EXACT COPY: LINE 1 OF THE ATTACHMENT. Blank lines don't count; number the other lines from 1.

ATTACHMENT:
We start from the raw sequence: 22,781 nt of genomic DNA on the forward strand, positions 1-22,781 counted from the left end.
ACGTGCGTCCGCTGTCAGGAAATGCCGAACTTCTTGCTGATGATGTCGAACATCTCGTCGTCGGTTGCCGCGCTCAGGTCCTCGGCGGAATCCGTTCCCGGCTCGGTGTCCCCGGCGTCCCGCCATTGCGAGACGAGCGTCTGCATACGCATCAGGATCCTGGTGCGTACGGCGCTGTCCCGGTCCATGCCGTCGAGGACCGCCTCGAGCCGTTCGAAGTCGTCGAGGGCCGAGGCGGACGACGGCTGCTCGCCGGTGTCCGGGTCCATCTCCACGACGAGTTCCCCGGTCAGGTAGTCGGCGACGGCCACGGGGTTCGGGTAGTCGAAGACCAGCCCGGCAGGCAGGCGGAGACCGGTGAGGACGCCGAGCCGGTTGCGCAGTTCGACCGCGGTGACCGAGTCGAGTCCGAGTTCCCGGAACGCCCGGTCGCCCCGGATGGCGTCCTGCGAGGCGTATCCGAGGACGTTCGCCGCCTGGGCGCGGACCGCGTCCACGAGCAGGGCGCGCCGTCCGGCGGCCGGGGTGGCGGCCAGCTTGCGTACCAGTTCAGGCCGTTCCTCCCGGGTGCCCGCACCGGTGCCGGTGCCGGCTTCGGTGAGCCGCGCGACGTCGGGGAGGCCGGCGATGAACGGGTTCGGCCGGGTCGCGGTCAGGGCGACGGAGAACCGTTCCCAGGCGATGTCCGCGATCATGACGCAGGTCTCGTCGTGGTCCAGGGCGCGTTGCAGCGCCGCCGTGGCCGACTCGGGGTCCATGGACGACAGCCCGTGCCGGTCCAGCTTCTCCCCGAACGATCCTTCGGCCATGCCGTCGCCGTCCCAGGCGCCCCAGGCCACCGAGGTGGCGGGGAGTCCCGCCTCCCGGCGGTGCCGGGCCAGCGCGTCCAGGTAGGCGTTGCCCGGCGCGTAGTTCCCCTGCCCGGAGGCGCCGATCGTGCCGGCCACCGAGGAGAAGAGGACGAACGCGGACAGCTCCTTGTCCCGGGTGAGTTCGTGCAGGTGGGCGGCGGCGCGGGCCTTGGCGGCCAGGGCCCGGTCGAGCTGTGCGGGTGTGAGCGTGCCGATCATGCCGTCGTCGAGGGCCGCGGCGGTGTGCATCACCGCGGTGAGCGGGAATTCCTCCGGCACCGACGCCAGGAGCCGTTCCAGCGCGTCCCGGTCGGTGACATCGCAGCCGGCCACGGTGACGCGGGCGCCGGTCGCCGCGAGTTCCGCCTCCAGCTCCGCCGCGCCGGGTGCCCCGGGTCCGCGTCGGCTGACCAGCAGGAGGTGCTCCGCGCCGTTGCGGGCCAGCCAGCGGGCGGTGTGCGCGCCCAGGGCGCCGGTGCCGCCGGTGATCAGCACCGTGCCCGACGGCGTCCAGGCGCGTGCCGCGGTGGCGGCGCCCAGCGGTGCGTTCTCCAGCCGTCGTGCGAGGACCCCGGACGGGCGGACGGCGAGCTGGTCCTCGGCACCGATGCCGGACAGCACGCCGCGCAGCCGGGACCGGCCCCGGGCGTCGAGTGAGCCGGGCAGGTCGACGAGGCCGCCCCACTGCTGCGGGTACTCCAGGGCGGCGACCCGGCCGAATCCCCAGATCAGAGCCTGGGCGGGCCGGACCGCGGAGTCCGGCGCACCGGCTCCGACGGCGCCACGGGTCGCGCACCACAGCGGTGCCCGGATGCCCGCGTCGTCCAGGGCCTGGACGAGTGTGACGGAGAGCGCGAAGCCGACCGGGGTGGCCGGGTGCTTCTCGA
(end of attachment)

We start from the raw sequence: 22,781 nt of genomic DNA on the forward strand, positions 1-22,781 counted from the left end.